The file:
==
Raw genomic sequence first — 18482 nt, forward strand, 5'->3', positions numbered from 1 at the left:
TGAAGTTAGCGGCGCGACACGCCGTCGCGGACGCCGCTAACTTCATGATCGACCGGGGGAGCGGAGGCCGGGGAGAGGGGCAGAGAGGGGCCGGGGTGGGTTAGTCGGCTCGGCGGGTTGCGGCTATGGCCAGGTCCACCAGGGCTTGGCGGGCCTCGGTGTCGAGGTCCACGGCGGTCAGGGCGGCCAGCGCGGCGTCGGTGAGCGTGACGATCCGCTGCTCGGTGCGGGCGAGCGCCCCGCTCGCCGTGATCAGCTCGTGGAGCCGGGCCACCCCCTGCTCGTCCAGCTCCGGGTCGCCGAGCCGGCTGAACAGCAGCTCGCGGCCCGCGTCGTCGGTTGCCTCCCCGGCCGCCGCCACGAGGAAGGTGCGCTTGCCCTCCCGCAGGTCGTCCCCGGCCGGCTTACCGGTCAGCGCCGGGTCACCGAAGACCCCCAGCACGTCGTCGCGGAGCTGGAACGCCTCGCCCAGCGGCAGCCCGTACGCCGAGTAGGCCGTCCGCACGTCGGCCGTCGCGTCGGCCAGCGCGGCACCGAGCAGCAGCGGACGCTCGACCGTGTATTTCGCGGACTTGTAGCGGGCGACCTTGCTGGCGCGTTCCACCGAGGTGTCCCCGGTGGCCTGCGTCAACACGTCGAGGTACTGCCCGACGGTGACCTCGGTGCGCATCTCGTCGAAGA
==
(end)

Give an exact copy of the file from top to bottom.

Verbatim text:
Raw genomic sequence first — 18482 nt, forward strand, 5'->3', positions numbered from 1 at the left:
TGAAGTTAGCGGCGCGACACGCCGTCGCGGACGCCGCTAACTTCATGATCGACCGGGGGAGCGGAGGCCGGGGAGAGGGGCAGAGAGGGGCCGGGGTGGGTTAGTCGGCTCGGCGGGTTGCGGCTATGGCCAGGTCCACCAGGGCTTGGCGGGCCTCGGTGTCGAGGTCCACGGCGGTCAGGGCGGCCAGCGCGGCGTCGGTGAGCGTGACGATCCGCTGCTCGGTGCGGGCGAGCGCCCCGCTCGCCGTGATCAGCTCGTGGAGCCGGGCCACCCCCTGCTCGTCCAGCTCCGGGTCGCCGAGCCGGCTGAACAGCAGCTCGCGGCCCGCGTCGTCGGTTGCCTCCCCGGCCGCCGCCACGAGGAAGGTGCGCTTGCCCTCCCGCAGGTCGTCCCCGGCCGGCTTACCGGTCAGCGCCGGGTCACCGAAGACCCCCAGCACGTCGTCGCGGAGCTGGAACGCCTCGCCCAGCGGCAGCCCGTACGCCGAGTAGGCCGTCCGCACGTCGGCCGTCGCGTCGGCCAGCGCGGCACCGAGCAGCAGCGGACGCTCGACCGTGTATTTCGCGGACTTGTAGCGGGCGACCTTGCTGGCGCGTTCCACCGAGGTGTCCCCGGTGGCCTGCGTCAACACGTCGAGGTACTGCCCGACGGTGACCTCGGTGCGCATCTCGTCGAAGA